WHEN WILL INTEREST RATES RISE?
Here’s a trivia question for you: when was the last time the Federal Reserve raised the benchmark U.S. interest rate?
The answer: June 29, 2006. On that day, the federal funds rate hit 5.25%. It has declined ever since, and it has stayed at 0%-0.25% since December 16, 2008. The Fed expects to hold interest rates at 0%-0.25% through late 2014, and some analysts think they will remain there into 2015.
All that noted … when should the Fed make a move with rates, and what might happen when rates approach something like historical norms?
Right now, the Fed has little incentive to make any moves. Our economy generated only 75,000 new jobs per month in the second quarter of 2012 compared to 226,000 a month in the first quarter. Unemployment is currently at 8.2% and we have housing and business sectors that are far from healed. Hiking the federal funds rate in such an environment would seem nonsensical. In fact, the Fed’s rationale for its current policy is that interest rates need to stay at or near these levels until we reach full employment (a 5-6% jobless rate). Low interest rates help to encourage business investment and big-ticket purchases, though they are no boon to retirees.
Does the economy warrant further easing? Maybe not. The federal government’s second estimate of Q2 GDP (+1.5%) exceeded the +1.2% consensus forecast of economists polled by Briefing.com. That might signal the Fed to hold off on QE3.
When might rates rise? It might be a while. Right now, we have very mild inflation: as of June, the Consumer Price Index was up just 1.7% across the past 12 months, within the Fed’s target. Demand for capital isn’t what it was before the recession, encouraging lenders to stay competitive. The Fed, the Bank of Japan and the European Central Bank have all printed more money, which encourages low interest rates in the short term.
Of course, bloating the money supply might stimulate inflation in the long run. Some see greater inflation on the horizon: a June Pimco analysis forecast inflation rates rising during the next 3-5 years, citing shifts in exchange rates and rising commodity prices as potential drivers. Earlier this year, Slate founder and Bloomberg View columnist Michael Kinsley warned of “a fierce storm of inflation sometime in the next few years” that will “wipe out a big chunk of the national debt, along with the debts of individual citizens, and the savings of others.”
Few economists feel that America is risking hyperinflation. Most see tame consumer inflation for years ahead, and the Congressional Budget Office’s 2012 edition of its Budget and Economic Outlook forecasts the government’s PCE price index advancing no more than 2.0% annually through 2022. Yet policymakers have been stung by macroeconomic forces before … and it may happen again.
What will bond investors do if they climb? If interest rates kick up, what investor will want to be stuck with a 1-2% TIPS return? He or she may end up selling that Treasury at market value. Think back to the 1970s, when long-term bond investors lent the government their money at 5-6%, then saw inflation go from 2-3% to almost 13%. This is a historically extreme example, but worth noting. If the federal funds rate rises 3%, a longer-term Treasury might lose as much as a third of its market value as a consequence. On June 12, 2007, the yield on the 10-year note was at 5.26%.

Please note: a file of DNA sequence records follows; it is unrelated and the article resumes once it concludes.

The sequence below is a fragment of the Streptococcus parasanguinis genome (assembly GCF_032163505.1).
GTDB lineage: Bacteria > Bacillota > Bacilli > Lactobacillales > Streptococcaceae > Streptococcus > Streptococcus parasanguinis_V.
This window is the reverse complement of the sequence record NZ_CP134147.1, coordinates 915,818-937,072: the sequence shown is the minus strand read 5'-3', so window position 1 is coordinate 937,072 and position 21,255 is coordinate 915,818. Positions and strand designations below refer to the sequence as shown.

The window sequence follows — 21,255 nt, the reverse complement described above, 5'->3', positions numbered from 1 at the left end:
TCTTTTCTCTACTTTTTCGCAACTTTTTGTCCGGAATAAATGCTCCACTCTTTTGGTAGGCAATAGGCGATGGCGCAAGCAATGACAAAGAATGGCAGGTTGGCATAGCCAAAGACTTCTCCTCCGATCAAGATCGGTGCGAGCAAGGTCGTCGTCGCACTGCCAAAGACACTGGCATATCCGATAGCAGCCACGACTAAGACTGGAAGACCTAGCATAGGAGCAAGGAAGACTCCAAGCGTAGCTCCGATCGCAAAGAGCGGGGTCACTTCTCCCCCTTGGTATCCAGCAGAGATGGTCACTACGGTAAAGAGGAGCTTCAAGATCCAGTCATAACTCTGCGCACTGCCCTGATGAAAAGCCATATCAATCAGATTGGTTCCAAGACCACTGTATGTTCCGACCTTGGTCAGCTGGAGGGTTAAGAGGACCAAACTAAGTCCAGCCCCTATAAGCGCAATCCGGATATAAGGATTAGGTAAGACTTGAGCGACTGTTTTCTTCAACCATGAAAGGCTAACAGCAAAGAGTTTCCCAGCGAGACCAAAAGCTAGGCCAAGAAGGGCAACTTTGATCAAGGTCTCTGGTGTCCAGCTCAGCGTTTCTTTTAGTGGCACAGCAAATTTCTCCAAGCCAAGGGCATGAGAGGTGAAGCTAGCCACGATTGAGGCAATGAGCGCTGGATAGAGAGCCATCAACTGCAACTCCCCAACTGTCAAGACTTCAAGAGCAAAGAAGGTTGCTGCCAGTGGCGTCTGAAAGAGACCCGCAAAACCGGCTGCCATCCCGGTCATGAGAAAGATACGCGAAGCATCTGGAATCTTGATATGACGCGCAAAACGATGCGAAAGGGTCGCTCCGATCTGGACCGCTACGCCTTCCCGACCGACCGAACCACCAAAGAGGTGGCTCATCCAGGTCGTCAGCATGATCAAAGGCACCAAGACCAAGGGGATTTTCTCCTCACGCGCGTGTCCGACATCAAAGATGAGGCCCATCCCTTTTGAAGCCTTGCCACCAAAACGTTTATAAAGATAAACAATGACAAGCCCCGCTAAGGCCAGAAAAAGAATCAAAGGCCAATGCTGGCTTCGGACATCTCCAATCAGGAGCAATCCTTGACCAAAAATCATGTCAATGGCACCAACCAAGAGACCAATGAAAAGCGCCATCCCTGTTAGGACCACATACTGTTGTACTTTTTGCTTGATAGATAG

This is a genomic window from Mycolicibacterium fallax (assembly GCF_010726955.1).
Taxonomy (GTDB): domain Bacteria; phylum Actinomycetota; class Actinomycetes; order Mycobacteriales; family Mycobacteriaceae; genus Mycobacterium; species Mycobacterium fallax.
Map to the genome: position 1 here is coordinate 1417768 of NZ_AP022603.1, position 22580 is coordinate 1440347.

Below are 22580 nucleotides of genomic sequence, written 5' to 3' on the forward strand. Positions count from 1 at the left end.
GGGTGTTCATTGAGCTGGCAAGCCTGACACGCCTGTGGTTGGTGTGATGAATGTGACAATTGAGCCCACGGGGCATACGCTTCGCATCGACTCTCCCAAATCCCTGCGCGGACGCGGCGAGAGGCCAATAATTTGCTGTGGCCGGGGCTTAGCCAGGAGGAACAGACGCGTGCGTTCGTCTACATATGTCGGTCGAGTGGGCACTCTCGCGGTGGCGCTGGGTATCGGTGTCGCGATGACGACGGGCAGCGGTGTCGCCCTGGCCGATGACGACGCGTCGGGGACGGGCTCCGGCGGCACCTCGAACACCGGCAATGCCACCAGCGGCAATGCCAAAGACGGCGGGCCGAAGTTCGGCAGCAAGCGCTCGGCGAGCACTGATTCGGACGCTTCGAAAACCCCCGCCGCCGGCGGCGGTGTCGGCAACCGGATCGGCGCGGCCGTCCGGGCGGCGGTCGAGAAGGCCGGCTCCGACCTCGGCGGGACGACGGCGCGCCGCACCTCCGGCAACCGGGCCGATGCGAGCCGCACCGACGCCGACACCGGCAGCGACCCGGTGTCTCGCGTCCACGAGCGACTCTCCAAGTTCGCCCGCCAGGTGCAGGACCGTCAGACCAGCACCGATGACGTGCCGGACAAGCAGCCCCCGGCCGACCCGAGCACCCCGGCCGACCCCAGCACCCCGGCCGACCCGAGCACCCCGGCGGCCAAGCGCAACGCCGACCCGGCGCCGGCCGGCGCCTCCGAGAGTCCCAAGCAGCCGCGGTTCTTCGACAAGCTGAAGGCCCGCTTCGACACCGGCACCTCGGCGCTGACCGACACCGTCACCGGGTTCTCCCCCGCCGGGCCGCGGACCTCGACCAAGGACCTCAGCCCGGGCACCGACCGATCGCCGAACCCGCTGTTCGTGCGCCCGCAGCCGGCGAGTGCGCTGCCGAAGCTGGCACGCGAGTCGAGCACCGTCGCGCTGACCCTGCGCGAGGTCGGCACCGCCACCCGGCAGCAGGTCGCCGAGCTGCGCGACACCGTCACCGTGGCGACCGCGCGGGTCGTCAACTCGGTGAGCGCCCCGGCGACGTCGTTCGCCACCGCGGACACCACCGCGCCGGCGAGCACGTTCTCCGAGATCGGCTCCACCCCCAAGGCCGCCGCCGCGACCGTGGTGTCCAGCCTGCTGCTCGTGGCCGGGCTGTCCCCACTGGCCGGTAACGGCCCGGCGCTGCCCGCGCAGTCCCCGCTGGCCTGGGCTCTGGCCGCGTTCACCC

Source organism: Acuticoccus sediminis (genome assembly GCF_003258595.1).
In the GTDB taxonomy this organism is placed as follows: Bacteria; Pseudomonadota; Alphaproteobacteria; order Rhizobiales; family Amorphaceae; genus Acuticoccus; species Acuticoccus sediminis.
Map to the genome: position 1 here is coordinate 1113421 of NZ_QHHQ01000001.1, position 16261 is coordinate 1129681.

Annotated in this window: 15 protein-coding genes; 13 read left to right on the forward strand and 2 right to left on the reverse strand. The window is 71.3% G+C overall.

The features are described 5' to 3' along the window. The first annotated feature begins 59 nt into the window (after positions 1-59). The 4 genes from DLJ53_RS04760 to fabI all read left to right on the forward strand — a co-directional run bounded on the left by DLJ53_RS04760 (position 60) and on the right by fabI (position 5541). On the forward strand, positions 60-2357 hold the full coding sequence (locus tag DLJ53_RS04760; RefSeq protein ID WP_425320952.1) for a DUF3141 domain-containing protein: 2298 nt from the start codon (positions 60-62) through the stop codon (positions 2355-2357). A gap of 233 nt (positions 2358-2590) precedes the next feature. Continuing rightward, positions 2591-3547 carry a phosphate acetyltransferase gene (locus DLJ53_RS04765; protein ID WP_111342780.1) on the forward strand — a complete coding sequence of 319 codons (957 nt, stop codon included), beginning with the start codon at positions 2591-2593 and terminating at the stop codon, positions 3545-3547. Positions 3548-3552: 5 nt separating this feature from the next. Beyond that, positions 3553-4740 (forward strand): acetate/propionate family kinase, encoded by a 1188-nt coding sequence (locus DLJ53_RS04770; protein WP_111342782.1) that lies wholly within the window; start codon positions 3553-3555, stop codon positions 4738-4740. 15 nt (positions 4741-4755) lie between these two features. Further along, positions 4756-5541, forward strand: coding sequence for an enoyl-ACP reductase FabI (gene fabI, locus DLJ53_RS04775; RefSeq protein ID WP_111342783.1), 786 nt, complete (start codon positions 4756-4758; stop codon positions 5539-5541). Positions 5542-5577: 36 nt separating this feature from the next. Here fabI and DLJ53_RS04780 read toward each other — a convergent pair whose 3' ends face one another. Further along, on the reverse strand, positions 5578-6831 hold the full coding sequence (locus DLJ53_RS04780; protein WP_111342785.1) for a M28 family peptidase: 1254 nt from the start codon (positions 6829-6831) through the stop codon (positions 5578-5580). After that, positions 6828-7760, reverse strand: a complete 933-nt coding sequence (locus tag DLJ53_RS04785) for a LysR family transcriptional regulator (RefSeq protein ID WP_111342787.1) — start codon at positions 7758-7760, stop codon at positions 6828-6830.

On the other hand, another argument is that Treasury yields could be low for years. More than a few economists see a well-worn path from eras of easy credit and poor lending practices to excessive debt, then asset bubbles, then sustained economic slumps with minimal yields on long-term bonds.
You don’t have to go back too far to find paybacks for years of high total public debt. Besides the credit crunch and downturn of 2007-09, you have the current examples of Greece, Italy, Spain, Ireland and France, the Latin American debt crisis of the early 1980s (with Mexico’s default), Japan’s 1989-90 crisis and our own Great Depression.
Why make money a little less cheap? Raising interest rates in the near future could actually accomplish some objectives. It could help to improve retiree income and retirement savings potential. It could encourage banks to loosen reins on their excess reserves. It could prompt those uncertain about homebuying to take the plunge.
Are the stock and commodities markets ready for an interest rate hike? Maybe not, but some notable voices – among them St. Louis Fed President James Bullard, Richmond Fed President Jeffrey Lacker and Charles Schwab – have publicly made the case for a rate hike before the jobless rate returns to normal levels. Should the economy heal at a faster pace, the federal funds rate might move north sooner than we think.